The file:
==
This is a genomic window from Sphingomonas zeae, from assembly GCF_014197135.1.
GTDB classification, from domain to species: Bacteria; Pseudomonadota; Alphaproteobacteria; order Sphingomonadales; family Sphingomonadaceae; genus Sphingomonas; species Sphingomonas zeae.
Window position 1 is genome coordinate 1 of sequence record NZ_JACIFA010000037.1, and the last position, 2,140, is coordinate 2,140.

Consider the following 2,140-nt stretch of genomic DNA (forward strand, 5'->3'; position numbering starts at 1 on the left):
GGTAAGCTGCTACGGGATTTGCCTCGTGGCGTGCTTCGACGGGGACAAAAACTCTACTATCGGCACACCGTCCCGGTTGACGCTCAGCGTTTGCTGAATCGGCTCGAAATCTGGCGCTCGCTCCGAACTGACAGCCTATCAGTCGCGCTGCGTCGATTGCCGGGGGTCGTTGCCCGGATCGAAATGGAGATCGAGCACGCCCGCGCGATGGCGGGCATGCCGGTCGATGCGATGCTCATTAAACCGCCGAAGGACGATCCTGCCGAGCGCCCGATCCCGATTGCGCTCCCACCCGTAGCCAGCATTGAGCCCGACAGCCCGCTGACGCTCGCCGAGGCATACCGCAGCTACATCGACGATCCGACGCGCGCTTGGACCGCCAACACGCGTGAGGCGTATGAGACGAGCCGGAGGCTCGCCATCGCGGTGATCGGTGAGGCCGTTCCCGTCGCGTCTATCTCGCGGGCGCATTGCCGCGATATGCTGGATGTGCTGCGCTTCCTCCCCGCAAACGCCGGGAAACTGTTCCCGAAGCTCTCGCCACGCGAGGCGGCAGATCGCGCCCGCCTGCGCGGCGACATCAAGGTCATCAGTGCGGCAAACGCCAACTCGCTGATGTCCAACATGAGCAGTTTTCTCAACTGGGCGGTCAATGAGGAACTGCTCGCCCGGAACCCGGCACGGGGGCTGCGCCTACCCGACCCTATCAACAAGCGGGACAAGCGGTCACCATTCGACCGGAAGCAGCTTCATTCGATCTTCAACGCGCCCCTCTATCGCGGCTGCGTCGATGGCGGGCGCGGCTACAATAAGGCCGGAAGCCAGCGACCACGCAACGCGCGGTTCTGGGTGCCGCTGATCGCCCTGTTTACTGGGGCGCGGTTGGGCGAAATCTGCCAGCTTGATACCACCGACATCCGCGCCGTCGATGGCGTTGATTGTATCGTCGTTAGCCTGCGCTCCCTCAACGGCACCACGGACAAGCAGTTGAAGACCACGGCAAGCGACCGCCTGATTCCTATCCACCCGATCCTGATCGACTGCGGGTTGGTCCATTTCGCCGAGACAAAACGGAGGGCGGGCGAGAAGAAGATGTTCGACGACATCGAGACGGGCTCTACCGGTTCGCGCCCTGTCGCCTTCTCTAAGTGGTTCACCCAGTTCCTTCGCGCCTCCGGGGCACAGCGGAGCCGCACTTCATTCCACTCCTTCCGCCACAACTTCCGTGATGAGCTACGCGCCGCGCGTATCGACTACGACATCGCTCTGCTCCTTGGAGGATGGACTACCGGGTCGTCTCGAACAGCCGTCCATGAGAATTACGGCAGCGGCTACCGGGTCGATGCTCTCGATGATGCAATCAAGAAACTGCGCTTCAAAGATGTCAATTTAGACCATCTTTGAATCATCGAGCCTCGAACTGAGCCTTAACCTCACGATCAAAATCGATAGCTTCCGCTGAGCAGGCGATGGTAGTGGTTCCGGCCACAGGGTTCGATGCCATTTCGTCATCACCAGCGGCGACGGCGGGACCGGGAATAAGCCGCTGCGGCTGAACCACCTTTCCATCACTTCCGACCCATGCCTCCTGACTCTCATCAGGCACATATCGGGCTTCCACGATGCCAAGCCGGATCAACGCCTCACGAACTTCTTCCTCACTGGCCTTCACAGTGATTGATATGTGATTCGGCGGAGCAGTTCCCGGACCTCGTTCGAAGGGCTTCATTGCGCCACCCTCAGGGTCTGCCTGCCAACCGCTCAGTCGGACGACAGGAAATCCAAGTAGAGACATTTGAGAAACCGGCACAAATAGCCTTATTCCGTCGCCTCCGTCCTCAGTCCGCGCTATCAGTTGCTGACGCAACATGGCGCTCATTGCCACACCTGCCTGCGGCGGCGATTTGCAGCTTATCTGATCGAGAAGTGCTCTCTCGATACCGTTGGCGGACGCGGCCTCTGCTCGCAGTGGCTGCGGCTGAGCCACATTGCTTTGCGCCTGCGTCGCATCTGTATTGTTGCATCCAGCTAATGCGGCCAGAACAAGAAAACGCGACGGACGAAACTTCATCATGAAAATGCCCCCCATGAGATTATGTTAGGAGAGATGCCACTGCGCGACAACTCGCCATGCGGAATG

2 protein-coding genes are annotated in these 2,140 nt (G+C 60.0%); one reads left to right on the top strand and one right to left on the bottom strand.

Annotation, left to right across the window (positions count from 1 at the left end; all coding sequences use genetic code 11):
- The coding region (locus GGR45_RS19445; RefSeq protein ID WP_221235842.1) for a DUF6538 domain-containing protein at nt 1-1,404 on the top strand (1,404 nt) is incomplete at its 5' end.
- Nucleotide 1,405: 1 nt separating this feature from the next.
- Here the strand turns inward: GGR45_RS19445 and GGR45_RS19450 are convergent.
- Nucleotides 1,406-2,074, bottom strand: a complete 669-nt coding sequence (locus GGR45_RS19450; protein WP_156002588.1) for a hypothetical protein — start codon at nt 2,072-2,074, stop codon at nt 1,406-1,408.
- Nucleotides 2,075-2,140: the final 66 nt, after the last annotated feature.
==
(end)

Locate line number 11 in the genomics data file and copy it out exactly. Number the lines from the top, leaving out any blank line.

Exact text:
- Nucleotides 1,406-2,074, bottom strand: a complete 669-nt coding sequence (locus GGR45_RS19450; protein WP_156002588.1) for a hypothetical protein — start codon at nt 2,072-2,074, stop codon at nt 1,406-1,408.